Meaux’s career of service and accountability to the public, marked by exceptional competence, is a perfect counter to those perceptions.

In his 17 years of work for Ozaukee County,  Meaux oversaw the honing of county government into an efficiently functioning institution that improved services while maintaining the lowest county tax rate in Wisconsin.

By the time he was hired by Ozaukee County, Meaux had served as a state legislator, a Milwaukee County Board member and the Milwaukee County treasurer. In his new job in the courthouse in Port Washington, he stepped into a county government that reflected an occasionally unruly grass-roots democracy in which policy was made by elected representatives serving constituencies as diverse as Mequon gentry and northern Ozaukee farmers and carried out by an overworked county clerk.

As expected, the new administrator streamlined administrative operations, but he also streamlined the workings of the County Board by building relationships and fostering compromise among members and then effectively executing their decisions.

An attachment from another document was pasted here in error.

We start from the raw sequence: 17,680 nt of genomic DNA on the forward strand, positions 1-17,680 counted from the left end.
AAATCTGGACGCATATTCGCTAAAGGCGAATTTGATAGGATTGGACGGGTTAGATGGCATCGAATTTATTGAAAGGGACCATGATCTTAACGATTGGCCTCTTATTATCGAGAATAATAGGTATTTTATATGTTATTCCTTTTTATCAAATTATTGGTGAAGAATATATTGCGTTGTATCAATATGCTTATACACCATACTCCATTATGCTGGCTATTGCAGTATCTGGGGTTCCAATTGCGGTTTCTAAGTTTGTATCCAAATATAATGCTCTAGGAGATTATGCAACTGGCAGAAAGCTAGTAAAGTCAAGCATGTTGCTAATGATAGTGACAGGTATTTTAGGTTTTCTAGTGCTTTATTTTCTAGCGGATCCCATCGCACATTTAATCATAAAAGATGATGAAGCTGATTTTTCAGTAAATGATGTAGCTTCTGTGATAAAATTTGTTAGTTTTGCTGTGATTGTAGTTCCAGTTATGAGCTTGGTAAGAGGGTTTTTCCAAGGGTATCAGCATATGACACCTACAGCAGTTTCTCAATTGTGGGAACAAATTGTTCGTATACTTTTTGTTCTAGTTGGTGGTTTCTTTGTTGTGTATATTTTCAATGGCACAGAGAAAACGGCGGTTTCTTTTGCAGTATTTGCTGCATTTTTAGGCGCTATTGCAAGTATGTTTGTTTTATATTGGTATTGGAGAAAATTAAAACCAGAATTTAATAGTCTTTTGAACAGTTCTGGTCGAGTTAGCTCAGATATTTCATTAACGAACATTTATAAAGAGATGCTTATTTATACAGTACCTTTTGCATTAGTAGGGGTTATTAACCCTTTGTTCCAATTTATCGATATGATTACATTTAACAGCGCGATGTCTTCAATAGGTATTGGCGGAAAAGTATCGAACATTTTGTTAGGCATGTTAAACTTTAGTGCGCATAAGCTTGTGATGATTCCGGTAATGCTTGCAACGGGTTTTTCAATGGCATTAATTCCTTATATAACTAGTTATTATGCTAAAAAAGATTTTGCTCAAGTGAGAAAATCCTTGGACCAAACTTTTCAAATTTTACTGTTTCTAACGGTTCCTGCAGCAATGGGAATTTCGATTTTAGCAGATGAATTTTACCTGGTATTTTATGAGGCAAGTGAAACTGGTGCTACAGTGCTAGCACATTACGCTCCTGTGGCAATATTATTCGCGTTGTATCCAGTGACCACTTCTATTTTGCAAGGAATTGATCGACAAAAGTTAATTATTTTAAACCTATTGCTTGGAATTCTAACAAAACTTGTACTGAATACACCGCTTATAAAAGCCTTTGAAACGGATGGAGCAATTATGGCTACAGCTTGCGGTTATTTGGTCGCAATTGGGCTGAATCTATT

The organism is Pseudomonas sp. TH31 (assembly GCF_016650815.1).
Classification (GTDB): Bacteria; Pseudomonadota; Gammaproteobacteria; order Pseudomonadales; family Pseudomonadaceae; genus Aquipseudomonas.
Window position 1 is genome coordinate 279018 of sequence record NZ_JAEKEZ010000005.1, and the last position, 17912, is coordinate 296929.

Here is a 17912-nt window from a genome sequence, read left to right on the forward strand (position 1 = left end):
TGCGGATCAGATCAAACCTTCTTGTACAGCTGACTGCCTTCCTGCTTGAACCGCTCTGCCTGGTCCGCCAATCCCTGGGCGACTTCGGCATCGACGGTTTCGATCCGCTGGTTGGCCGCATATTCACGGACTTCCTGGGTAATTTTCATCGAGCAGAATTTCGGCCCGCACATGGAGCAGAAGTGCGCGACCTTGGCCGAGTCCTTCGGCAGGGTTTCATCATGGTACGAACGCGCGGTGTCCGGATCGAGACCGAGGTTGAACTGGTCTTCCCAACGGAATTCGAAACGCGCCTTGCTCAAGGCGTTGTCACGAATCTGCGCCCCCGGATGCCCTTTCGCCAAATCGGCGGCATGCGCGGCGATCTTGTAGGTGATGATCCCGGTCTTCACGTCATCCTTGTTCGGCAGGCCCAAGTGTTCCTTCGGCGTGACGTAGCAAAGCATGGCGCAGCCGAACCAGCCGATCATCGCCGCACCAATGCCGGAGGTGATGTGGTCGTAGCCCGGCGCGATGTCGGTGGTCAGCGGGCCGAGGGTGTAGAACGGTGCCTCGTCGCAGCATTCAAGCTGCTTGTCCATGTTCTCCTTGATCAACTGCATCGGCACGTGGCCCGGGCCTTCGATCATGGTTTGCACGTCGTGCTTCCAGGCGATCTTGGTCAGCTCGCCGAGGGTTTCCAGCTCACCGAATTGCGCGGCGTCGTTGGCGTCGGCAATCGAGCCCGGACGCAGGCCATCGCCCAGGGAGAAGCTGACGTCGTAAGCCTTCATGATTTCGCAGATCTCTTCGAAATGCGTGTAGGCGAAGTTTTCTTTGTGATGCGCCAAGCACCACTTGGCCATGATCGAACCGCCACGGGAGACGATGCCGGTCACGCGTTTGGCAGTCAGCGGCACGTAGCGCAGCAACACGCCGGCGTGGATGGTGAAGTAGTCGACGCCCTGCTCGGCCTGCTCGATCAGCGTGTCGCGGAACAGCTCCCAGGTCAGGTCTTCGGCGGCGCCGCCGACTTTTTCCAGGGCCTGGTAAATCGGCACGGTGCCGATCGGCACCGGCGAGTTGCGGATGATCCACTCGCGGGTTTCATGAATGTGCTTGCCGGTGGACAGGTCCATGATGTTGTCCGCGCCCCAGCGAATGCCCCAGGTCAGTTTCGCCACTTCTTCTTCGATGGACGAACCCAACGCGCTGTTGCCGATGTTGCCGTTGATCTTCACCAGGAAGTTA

Much was accomplished on Meaux’s watch, but perhaps his signature achievement was the salvation of Lasata, the county-owned nursing home in Cedarburg. In the face of intense pressure to abandon a publicly owned institution that was losing money, Meaux and County Board leaders crafted a bold plan that saved the nursing home by adding assisted-living units to the Lasata campus and using their profits to subsidize the nursing home services valued so dearly by county residents at no expense to taxpayers.